“The needs of children of incarcerated parents compared to others, I would say, it’s more about being just a unique set of circumstances and what’s absolutely unique is the need for transportation services to go see their parents, who, if you’re in Illinois, are three, four, five hours away,” Mr. Wiesendanger told The Final Call.
He said a second unique factor is the tremendous stigma that gets attached to children when their parent is incarcerated but the key is finding ways to provide the support, particularly for those children, to be in a relationship with other children in similar situations, and bring down some of that stigma.
Sometimes that stigma comes through family members but definitely in schools and their communities, Ms. McGill, said but a key issue is that they are really orphaned by the prison system. “It’s a huge loss of income to families and communities. It’s a huge loss of love and stability toward children, and children with parents in institutions rarely get to visit them because the distance and the cost of getting to the prison,” she said.
Currently, no one knows exactly how many children of incarcerated parents there are. The numbers are speculative, according to child advocacy groups like the Center for Children of Incarcerated Parents (CCIP) in Pasadena, California.
According to Denise Johnston, founding director of CCPI, her research estimated that in January 2009 there were about 24,000 children with a parent in L.A. County jails in 2008. In the state, there were approximately 168,000 and 90 percent of those children’s parents were males in prison. Overall that amounted to about 2.5 million with parents in prison in California in 2008.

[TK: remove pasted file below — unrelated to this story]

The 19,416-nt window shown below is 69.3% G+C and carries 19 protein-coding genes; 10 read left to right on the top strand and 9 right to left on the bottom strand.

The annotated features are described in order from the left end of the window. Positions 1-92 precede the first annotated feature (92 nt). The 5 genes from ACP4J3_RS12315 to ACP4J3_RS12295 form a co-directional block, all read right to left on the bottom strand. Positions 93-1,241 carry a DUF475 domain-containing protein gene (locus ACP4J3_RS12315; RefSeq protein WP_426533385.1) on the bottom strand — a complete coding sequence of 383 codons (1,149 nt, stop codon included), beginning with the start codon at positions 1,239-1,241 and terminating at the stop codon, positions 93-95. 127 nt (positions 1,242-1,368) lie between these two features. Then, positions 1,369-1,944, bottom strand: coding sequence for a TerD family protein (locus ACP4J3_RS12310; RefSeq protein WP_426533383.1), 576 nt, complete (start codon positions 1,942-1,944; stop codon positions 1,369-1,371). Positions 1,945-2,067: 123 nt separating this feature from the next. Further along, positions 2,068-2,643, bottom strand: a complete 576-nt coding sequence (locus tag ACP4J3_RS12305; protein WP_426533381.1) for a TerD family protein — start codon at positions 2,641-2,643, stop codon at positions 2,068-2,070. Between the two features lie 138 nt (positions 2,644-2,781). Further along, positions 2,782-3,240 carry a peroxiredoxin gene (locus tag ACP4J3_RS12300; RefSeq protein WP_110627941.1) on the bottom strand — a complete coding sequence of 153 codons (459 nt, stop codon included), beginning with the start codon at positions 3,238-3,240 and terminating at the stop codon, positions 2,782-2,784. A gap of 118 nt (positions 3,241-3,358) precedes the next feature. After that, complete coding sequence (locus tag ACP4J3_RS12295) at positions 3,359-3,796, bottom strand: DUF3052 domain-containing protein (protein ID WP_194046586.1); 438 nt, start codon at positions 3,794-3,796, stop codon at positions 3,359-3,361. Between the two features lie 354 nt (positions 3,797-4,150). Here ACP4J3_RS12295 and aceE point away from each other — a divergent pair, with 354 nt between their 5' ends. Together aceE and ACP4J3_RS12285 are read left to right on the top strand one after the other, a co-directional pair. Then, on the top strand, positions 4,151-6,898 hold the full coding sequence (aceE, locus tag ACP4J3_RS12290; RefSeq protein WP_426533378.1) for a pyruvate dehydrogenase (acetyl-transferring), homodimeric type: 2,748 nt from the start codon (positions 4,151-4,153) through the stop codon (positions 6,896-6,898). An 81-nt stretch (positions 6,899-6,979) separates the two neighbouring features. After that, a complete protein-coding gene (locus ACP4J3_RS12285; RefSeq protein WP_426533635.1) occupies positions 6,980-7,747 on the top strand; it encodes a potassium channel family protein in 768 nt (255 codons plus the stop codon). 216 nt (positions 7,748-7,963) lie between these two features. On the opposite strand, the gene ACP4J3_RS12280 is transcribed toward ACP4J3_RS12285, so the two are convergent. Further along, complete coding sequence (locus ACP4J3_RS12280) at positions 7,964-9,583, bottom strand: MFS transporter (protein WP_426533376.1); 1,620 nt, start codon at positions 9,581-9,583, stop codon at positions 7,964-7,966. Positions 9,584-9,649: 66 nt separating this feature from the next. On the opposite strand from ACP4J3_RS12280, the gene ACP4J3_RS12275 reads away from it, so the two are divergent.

The conservative numbers reflected one day counts only, not the number of people who entered prison that year, she said.
“Nobody counts them and it’s really difficult to say that we want to have them counted. I don’t know that we need to do that. What for? We know there are several million but if its 2 million or 6.6 million, what’s the difference?” she asked.
The CRS found that what has worked best to help children of incarcerated parents were services and programs that are culturally competent, and provided by local organizations and communities that can be directly present for the children.
Bad programs have been mentoring programs that were very dismissive of the incarcerated parents, and others that felt they were ‘saving the child from that parent’s extreme influence,’ Mr. Wiesendanger said.
Children whose parents are in prison need what all children in disadvantaged situations need, Ms. Johnston said. “Basically people who get involved in the criminal justice system are usually low income people who live in communities with fewer resources and the kids have a lot of developmental insults, such as trauma, stress, and other situations that affect child development.”
A remedy to that is a country with excellent prenatal care for all babies, whether or not the mother was poor, and pediatric services, including yearly development assessments. “We could really go a long way in improving the lives of these children without doing anything at all for children of prisoners because the issues they face that are most profound in their lives have to do with not having resources,” Ms. Johnston said.
According to Ms. McGill, statistically there is an increased chance that if children’s parents are incarcerated they will be also but there is minimal data that determines whether that is based on personal experiences or the fact that the children live in communities where incarceration rates are much higher.